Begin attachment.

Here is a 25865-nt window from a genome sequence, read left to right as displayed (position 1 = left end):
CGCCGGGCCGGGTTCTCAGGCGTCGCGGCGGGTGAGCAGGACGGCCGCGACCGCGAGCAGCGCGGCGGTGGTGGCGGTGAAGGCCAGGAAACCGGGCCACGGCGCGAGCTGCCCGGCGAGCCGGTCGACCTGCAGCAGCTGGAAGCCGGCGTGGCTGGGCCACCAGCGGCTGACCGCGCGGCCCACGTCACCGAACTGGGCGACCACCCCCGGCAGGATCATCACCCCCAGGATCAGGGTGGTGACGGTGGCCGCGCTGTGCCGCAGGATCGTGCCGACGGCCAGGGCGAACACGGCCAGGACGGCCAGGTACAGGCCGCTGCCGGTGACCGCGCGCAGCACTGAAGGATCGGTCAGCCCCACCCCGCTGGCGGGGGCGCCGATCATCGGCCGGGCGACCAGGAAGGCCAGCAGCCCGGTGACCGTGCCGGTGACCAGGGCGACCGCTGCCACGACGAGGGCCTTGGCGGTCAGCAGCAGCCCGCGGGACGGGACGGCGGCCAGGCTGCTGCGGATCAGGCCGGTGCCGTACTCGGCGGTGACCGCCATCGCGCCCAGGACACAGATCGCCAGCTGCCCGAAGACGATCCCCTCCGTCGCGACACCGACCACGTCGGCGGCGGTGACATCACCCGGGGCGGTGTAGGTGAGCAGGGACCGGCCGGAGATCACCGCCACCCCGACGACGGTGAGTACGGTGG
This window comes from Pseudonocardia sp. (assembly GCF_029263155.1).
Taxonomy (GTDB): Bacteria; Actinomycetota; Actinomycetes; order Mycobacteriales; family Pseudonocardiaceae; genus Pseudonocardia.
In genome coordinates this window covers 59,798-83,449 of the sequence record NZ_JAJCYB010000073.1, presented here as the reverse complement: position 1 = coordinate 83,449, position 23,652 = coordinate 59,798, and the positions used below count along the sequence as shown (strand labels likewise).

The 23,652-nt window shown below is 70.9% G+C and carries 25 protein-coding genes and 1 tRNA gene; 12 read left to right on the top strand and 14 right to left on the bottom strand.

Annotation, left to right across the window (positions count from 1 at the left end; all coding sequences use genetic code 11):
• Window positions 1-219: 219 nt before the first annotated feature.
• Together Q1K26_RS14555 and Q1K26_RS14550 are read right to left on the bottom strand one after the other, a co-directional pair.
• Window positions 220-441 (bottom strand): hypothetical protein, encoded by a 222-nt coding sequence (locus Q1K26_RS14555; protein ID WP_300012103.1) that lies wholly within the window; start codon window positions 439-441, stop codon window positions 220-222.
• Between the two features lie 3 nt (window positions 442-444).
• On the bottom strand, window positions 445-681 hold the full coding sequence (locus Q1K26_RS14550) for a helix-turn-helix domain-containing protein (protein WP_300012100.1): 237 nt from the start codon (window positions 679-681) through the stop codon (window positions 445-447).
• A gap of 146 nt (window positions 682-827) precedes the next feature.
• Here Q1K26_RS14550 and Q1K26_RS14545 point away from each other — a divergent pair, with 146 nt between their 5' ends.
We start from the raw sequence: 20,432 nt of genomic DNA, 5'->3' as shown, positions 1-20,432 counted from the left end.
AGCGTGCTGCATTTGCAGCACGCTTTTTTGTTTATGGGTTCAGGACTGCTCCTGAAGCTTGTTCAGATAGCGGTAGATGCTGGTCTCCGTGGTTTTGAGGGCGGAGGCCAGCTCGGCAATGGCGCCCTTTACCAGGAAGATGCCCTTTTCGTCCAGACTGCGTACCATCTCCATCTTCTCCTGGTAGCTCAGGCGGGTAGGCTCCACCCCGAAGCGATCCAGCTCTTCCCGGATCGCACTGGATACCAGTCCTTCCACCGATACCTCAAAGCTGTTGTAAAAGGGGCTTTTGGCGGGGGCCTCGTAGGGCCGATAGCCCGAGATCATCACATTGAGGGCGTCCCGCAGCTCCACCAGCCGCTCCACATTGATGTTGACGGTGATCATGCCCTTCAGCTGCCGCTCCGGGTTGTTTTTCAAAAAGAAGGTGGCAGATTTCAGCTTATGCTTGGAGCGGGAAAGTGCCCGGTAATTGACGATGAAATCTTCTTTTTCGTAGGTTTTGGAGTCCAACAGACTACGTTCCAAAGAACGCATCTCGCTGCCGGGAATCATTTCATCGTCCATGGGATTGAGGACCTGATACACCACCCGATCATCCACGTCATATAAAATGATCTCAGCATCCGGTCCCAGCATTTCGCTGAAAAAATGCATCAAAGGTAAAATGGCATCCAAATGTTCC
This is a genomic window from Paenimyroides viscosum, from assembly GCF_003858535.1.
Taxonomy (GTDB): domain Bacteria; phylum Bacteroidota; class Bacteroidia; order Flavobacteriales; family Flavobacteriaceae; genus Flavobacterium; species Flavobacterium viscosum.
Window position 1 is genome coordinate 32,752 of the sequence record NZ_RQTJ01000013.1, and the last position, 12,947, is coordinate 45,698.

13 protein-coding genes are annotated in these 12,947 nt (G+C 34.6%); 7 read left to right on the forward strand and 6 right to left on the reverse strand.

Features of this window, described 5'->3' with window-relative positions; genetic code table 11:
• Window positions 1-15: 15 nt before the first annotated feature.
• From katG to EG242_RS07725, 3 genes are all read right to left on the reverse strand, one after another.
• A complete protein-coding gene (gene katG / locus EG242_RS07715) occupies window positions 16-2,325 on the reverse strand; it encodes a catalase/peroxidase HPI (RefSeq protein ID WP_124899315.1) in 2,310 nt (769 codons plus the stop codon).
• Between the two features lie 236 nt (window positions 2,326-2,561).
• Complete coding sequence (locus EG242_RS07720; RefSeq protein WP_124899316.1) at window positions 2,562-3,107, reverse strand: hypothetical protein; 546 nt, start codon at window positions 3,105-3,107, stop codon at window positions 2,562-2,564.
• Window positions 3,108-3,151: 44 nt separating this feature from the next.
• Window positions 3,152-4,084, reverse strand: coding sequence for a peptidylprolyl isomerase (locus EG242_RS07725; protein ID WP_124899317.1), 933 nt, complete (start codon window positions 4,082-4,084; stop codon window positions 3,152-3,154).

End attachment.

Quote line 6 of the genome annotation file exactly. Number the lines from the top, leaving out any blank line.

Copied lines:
The 23,652-nt window shown below is 70.9% G+C and carries 25 protein-coding genes and 1 tRNA gene; 12 read left to right on the top strand and 14 right to left on the bottom strand.